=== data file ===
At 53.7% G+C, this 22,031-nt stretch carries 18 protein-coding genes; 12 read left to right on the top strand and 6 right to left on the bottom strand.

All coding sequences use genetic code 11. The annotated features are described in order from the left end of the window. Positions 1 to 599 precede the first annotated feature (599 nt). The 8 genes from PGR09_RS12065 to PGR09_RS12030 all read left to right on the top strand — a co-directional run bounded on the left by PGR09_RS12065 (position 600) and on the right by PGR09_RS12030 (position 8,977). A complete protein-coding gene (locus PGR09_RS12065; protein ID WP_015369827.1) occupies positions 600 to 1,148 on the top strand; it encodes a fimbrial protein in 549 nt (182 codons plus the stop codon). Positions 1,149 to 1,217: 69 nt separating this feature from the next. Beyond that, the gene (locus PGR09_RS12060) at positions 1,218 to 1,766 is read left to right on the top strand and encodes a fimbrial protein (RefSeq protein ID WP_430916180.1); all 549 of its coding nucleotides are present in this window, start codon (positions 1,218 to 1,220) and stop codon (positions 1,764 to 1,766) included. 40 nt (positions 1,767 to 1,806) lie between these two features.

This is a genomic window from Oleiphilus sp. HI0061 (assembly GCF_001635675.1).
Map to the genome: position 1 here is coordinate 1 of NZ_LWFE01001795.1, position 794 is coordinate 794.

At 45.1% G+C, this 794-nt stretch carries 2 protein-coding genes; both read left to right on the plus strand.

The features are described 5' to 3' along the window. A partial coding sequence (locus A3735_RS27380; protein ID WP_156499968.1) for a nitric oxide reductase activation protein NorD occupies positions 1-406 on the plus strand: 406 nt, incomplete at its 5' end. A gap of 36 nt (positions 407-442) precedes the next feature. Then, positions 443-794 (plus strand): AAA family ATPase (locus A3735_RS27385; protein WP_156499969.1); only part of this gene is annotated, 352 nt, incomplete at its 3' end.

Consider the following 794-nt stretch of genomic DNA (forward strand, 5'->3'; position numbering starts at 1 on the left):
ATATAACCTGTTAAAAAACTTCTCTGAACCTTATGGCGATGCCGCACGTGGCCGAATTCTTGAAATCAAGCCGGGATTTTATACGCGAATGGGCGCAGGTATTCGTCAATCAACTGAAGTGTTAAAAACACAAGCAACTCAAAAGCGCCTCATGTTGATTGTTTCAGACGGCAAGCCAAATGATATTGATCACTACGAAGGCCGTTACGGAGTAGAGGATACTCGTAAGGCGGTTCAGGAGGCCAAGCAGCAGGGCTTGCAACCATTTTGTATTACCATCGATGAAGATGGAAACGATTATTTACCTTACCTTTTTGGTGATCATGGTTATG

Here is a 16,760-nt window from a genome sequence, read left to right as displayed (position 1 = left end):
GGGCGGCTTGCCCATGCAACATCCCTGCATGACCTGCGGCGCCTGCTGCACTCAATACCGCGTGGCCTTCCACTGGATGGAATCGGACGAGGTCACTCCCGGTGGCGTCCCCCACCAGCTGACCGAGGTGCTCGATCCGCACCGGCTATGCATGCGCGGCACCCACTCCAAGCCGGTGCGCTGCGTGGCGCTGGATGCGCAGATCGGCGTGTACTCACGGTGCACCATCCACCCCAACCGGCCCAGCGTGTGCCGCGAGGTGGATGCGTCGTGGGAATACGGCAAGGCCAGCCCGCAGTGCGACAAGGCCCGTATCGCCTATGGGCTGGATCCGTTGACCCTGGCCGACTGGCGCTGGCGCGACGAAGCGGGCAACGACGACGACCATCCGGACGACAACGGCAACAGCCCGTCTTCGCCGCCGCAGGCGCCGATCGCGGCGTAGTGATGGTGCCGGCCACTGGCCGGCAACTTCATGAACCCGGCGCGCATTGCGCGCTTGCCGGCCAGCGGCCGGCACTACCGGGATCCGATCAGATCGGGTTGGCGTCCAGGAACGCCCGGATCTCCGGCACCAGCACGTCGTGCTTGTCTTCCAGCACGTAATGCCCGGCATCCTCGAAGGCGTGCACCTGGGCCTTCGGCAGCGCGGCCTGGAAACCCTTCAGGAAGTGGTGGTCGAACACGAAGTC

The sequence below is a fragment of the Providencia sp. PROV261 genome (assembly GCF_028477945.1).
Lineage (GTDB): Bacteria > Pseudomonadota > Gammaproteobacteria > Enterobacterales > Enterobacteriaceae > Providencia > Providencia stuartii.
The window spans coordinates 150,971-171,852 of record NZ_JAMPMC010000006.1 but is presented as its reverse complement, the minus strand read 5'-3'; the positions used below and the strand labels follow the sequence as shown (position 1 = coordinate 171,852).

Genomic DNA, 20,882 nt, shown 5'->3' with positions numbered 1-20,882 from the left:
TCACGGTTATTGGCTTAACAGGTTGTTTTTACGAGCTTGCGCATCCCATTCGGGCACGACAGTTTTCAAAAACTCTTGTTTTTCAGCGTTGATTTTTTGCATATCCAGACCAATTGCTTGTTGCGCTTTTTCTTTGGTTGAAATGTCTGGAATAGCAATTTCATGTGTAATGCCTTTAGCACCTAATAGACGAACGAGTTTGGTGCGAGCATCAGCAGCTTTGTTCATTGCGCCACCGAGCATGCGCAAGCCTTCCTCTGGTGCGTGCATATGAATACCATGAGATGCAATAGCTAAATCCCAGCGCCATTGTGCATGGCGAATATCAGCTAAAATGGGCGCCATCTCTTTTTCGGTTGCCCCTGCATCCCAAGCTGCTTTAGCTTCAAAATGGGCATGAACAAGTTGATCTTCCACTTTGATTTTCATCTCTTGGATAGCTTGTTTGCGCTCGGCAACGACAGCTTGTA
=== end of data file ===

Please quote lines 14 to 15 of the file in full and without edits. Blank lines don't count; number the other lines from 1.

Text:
Genomic DNA, 20,882 nt, shown 5'->3' with positions numbered 1-20,882 from the left:
TCACGGTTATTGGCTTAACAGGTTGTTTTTACGAGCTTGCGCATCCCATTCGGGCACGACAGTTTTCAAAAACTCTTGTTTTTCAGCGTTGATTTTTTGCATATCCAGACCAATTGCTTGTTGCGCTTTTTCTTTGGTTGAAATGTCTGGAATAGCAATTTCATGTGTAATGCCTTTAGCACCTAATAGACGAACGAGTTTGGTGCGAGCATCAGCAGCTTTGTTCATTGCGCCACCGAGCATGCGCAAGCCTTCCTCTGGTGCGTGCATATGAATACCATGAGATGCAATAGCTAAATCCCAGCGCCATTGTGCATGGCGAATATCAGCTAAAATGGGCGCCATCTCTTTTTCGGTTGCCCCTGCATCCCAAGCTGCTTTAGCTTCAAAATGGGCATGAACAAGTTGATCTTCCACTTTGATTTTCATCTCTTGGATAGCTTGTTTGCGCTCGGCAACGACAGCTTGTA